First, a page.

Using my trusty “The Sky” software from about 10 years ago, I was able to trace out the pattern of the planet Venus at a series of sunsets during 2010.
Each dot represents the location of Venus in the evening sky at sunset. It looks like
a left-to-right read, meaning you will see Venus go up the left hand path, then cut across the top, and descend along the right side later in the year it is a right-to-left tracing, following the sun northward as winter moves to spring and summer, then southward later in the year.
What you see as a bright object right now in the evening sky is Jupiter. It is getting ready to go behind the sun (from our perspective!), and so it’s just by chance that it is out there in the sky around where you would expect to see Venus.
It takes almost exactly five Earth years for Venus to make eight trips around the sun. So as a result, there are five basic patterns, like that one I show you above, when Venus appears in the evening. This one, which I call the “third”, is the least impressive, since the planet never really gets much above the 30 degree mark above the horizon. You can run “The Sky” software back to say, the 1400’s, and see a very similar pattern. (Probably the observers of those days were equally disappointed.)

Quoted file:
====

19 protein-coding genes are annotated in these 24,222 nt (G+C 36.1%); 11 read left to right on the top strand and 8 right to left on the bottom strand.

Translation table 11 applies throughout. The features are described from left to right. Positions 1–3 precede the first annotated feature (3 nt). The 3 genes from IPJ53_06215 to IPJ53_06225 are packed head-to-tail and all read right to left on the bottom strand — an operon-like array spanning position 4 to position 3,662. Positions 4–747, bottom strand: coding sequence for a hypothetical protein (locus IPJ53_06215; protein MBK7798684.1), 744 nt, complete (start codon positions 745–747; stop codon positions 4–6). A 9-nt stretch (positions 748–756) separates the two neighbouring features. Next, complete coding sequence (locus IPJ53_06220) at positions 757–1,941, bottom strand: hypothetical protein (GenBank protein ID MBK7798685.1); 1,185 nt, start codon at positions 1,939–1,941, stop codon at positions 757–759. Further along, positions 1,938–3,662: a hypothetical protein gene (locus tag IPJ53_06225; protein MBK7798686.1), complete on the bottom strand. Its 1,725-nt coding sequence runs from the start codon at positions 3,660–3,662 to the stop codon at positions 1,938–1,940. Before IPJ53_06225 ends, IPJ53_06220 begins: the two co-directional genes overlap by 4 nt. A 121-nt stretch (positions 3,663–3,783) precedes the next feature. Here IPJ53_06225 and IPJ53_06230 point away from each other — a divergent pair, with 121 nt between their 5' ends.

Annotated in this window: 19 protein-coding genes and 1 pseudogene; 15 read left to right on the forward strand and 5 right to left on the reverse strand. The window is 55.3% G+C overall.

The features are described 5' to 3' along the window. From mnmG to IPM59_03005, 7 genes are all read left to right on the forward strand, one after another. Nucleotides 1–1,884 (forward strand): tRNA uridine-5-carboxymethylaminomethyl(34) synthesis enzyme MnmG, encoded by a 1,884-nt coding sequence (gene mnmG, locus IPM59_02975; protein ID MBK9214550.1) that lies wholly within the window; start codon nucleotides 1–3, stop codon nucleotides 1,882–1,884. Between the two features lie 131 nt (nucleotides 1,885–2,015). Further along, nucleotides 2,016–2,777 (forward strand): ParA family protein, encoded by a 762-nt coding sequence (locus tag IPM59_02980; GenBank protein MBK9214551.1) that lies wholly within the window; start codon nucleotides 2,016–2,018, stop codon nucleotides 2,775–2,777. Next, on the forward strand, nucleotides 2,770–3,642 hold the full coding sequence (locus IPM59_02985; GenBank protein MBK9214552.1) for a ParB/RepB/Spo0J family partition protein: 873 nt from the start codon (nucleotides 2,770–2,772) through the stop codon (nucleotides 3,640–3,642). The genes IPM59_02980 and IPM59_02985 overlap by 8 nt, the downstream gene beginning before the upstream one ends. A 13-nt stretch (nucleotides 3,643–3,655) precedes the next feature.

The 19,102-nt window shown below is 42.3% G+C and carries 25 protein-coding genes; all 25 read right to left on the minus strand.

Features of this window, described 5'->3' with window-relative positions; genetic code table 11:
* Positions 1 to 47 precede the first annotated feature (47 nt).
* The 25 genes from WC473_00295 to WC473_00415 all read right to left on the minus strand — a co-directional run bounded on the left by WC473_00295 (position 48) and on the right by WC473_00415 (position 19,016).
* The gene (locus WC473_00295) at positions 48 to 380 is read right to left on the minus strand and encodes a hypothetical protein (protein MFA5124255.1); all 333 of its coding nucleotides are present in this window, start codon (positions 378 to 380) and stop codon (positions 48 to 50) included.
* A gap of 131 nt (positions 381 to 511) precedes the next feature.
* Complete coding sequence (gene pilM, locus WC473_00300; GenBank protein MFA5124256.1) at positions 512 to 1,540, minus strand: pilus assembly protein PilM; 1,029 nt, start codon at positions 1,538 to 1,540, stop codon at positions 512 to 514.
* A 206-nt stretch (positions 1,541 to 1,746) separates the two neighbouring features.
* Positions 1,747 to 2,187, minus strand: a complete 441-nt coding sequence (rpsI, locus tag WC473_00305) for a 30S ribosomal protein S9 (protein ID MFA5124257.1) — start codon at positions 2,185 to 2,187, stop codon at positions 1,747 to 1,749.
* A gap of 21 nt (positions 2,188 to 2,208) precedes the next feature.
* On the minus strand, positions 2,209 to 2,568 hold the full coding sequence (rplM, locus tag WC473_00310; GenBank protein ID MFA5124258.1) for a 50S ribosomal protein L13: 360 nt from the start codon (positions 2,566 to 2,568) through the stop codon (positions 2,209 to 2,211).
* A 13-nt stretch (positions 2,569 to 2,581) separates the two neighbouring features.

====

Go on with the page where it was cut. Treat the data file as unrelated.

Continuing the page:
I think the next, 2011-2012, appearance will end with a Transit on June 6, 2012. If you have right protective eyeware and a sunny Tokyo sky, you can spend the afternoon that day watching Venus cross against the disk of the sun. This is something that only happens twice every 120-or-so years. Again, it has to do with this five Earth years being almost exactly eight Venutian ones, plus how Venus is angled in its orbit compared to Earth.
Somebody out on the net probably has a much better explanation. I just like to watch the solar system doing its thing, through players and patterns set in the skies millions of years ago.
[Update: Here is what Evening Venus will do in its appearance from late 2011 to mid 2012 . . .